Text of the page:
5 Mar 2011

A weekend over the border

When I was in Scotland in December, I stayed with friends Issy and George for a couple of days. Now, Issy had a long-planned ‘big birthday’ celebration planned for late February – in Bologna, Italy.

Good ol’ Ryanair – direct flights from Edinburgh and as I discovered, also cheap flights from Girona in Spain. A group of friends had been invited and it all had the makings for a beaut weekend away. 

Had I driven, it would have meant at least a 9 hour drive on my own, over the Alps in winter (!) and arriving exhausted. The much better alternative was to drive south for two hours to Girona, leave the car at the airport and fly direct to Bologna. And that’s what I did.

However, the birthday celebrations changed somewhat a couple of months before the event, although the invitees were only informed of the change of plans fairly close to the date. 

It became a marriage celebration! George and Issy decided to get married the day before flying out to Girona. 
It was to be a little secret and a huge surprise for the group when everyone arrived in Bologna .... but somehow (someone?) let the cat out of the bag! So we had something even more exciting to look forward to - and it was a fabulous weekend with a great bunch of people. 

Some people I already knew (Austen and Fiona – great to catch up again), and I met some other friends and family. We were a group of just 14, just a good number for the wedding feast at an amazing restaurant in downtown Bologna - the Trattoria Battibecco
A few of the lovely dishes we were served - many of them, but just the right size, and absolutely delicious. Ditto the wine selection that was served with each course - George was so impressed that I've taken photos of some of the labels and he's going to try to buy some of the same when they get back to Scotland.
... and after all that food - out comes the 'SURPRISE' birthday cake ... because it was of course Issy's birthday as well!

Bologna itself is a stunningly beautiful city, full of squares, churches, and nearly 40 kms or covered walkways (porticos). 
The first day was cold but brilliant sunshine … perfect for sitting out in the main square, soaking up the sun and nursing our collective sore heads, and regrouping for the main event of the weekend. 
When I ordered a hot chocolate at a cafe, I'd forgotten about the European can-stand-a-spoon-in-it style. Yum ... but soooo rich. Four of us couldn't finish it!
Some of the sights in the piazza

The Sala Borsa Library, with its transparent floor tiles through which you can see old Roman ruins.

The city is also known for its fine food, and I came away with a few bits and pieces. Including an aged bottle of balsamic vinegar and a rather large wedge of Parmesan cheese.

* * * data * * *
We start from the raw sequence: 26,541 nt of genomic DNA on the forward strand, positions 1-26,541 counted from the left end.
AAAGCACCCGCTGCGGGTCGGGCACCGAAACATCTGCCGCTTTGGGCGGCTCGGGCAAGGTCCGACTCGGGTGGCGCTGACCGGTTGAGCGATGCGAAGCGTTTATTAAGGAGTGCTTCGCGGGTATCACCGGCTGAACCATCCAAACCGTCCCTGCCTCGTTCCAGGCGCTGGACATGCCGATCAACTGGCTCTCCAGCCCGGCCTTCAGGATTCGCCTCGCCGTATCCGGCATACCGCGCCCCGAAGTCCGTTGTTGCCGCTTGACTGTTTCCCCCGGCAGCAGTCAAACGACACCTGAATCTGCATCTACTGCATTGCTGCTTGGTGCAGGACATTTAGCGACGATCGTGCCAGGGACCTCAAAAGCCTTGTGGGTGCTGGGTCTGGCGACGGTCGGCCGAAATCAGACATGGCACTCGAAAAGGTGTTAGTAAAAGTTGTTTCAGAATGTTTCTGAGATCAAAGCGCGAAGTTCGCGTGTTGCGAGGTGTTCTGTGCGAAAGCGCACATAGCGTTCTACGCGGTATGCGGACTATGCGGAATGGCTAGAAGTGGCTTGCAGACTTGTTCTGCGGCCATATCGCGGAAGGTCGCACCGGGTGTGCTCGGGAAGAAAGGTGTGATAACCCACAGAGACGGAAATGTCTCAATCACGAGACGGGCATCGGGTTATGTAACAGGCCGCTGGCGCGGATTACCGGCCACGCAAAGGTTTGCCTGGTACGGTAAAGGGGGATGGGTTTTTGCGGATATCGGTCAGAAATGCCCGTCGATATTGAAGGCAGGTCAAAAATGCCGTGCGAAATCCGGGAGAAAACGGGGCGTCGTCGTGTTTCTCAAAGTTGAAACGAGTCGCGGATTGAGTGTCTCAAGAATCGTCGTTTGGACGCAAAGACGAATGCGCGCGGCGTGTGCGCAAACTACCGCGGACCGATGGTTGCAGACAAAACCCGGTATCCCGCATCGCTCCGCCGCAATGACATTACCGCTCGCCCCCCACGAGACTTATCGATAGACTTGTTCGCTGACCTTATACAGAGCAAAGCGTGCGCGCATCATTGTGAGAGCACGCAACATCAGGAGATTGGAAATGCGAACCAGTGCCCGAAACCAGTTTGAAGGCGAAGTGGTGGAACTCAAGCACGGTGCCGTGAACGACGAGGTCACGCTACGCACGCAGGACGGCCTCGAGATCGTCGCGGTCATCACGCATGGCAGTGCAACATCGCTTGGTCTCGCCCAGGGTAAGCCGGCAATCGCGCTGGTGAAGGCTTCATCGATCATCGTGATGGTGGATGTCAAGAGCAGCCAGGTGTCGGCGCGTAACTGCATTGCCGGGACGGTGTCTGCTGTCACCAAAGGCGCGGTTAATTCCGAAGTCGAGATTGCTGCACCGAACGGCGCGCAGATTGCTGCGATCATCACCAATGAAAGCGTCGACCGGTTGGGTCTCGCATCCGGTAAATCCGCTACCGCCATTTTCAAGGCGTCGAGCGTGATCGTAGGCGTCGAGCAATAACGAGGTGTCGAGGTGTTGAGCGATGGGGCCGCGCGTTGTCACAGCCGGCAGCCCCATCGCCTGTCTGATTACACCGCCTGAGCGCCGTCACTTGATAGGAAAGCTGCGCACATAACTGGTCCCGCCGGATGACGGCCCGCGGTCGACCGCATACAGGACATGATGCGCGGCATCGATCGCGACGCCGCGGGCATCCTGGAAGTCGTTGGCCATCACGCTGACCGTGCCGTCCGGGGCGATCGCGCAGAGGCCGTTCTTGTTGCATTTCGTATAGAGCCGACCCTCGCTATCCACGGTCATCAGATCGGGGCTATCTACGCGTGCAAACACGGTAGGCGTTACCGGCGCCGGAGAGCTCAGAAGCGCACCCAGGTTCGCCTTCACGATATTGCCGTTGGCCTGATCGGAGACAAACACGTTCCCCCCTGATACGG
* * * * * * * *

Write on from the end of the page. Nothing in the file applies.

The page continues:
All of which of course you can buy here in France and just about anywhere else, but everything looked so good in the shops and so they became my little ‘souvenirs’ and taste of Italy. 

The fruit and vegetables - and particularly fresh garden peas - looked gorgeous. and had I not been worried about a strict 15kg luggage allowance, I would have grabbed a couple of kilos of those to bring back too! I was a little annoyed to get to the airport to find my bag only weighed 13kg – I could have brought back a veritable vegetable bonanza ….

The whole weekend was not entirely taken up with celebrating, eating, drinking, and generally being merry. We covered a fair bit of ground on foot, took in the Mediaeval Museum, did a jump-on jump-off bus tour of the city, and – perhaps a little optimistically after a big night out – decided to climb the tallest tower in Bologna. 

The city is famous for all its towers – at one stage about 180, though not nearly so many still standing today. Apparently, although the towers were initially as defensive lookouts by families who lived in compounds, but eventually they sometimes also became status symbols and people tried to out-do each other. 

The famous twin towers (the taller, the Asinelli Tower at 97 metres, is the one we climbed) were apparently the result of two families’ competition. 

Unfortunately, the shorter of the towers – the Garisenda - wasn’t built on a solid foundation, began to tilt and was never built to full height. Seems there was a clear winner in that particular race! It now leans more than the Tower of Pisa.

There are more than 500 steps to the top, fortunately with resting platforms on the way up. Getting up was hard enough – coming down on jelly legs nearly as bad….. The pay-off was the amazing views over the city – despite the drizzly rain.
Looking down on the smaller 'leaning tower' from the top of the Asinelli
Looking down into the void - the interior wooden stair
About a third of the way up - looking out at the neighbouring leaning tower
A good view of those badly laid and sinking foundation stones!

A full-on and thoroughly enjoyable weekend, spent in the company of some great people.

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